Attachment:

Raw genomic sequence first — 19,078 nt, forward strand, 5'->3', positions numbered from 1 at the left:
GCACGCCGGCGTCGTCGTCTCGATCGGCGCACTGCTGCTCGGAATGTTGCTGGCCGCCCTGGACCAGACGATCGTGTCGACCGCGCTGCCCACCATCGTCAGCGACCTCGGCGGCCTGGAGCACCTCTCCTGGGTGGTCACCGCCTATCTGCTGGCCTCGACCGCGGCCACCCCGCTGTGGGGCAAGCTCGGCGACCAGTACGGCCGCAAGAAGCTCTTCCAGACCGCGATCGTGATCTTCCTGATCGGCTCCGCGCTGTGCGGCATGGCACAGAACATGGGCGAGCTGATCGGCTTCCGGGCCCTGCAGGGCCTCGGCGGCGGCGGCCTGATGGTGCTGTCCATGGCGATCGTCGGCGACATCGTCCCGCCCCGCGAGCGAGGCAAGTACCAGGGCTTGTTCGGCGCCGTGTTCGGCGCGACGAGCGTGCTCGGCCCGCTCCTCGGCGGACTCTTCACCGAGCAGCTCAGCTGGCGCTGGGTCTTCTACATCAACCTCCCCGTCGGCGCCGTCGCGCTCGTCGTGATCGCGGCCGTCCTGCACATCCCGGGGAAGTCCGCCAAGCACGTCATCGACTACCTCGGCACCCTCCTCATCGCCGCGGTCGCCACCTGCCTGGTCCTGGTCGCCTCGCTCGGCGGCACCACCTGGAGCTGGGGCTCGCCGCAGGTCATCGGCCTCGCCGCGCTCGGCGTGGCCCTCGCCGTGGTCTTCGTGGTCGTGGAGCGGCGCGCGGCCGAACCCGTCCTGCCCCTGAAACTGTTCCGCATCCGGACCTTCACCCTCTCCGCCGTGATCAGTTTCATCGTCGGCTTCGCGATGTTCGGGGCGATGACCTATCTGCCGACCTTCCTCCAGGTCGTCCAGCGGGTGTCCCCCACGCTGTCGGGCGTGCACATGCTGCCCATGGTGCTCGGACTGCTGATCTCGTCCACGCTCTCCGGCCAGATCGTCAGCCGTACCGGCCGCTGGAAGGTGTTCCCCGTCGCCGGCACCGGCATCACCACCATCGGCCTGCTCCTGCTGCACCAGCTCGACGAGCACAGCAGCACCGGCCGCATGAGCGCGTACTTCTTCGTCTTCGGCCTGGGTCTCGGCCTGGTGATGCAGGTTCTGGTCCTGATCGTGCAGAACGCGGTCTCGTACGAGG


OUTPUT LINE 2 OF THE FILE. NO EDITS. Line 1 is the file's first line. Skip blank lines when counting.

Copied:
GCACGCCGGCGTCGTCGTCTCGATCGGCGCACTGCTGCTCGGAATGTTGCTGGCCGCCCTGGACCAGACGATCGTGTCGACCGCGCTGCCCACCATCGTCAGCGACCTCGGCGGCCTGGAGCACCTCTCCTGGGTGGTCACCGCCTATCTGCTGGCCTCGACCGCGGCCACCCCGCTGTGGGGCAAGCTCGGCGACCAGTACGGCCGCAAGAAGCTCTTCCAGACCGCGATCGTGATCTTCCTGATCGGCTCCGCGCTGTGCGGCATGGCACAGAACATGGGCGAGCTGATCGGCTTCCGGGCCCTGCAGGGCCTCGGCGGCGGCGGCCTGATGGTGCTGTCCATGGCGATCGTCGGCGACATCGTCCCGCCCCGCGAGCGAGGCAAGTACCAGGGCTTGTTCGGCGCCGTGTTCGGCGCGACGAGCGTGCTCGGCCCGCTCCTCGGCGGACTCTTCACCGAGCAGCTCAGCTGGCGCTGGGTCTTCTACATCAACCTCCCCGTCGGCGCCGTCGCGCTCGTCGTGATCGCGGCCGTCCTGCACATCCCGGGGAAGTCCGCCAAGCACGTCATCGACTACCTCGGCACCCTCCTCATCGCCGCGGTCGCCACCTGCCTGGTCCTGGTCGCCTCGCTCGGCGGCACCACCTGGAGCTGGGGCTCGCCGCAGGTCATCGGCCTCGCCGCGCTCGGCGTGGCCCTCGCCGTGGTCTTCGTGGTCGTGGAGCGGCGCGCGGCCGAACCCGTCCTGCCCCTGAAACTGTTCCGCATCCGGACCTTCACCCTCTCCGCCGTGATCAGTTTCATCGTCGGCTTCGCGATGTTCGGGGCGATGACCTATCTGCCGACCTTCCTCCAGGTCGTCCAGCGGGTGTCCCCCACGCTGTCGGGCGTGCACATGCTGCCCATGGTGCTCGGACTGCTGATCTCGTCCACGCTCTCCGGCCAGATCGTCAGCCGTACCGGCCGCTGGAAGGTGTTCCCCGTCGCCGGCACCGGCATCACCACCATCGGCCTGCTCCTGCTGCACCAGCTCGACGAGCACAGCAGCACCGGCCGCATGAGCGCGTACTTCTTCGTCTTCGGCCTGGGTCTCGGCCTGGTGATGCAGGTTCTGGTCCTGATCGTGCAGAACGCGGTCTCGTACGAGG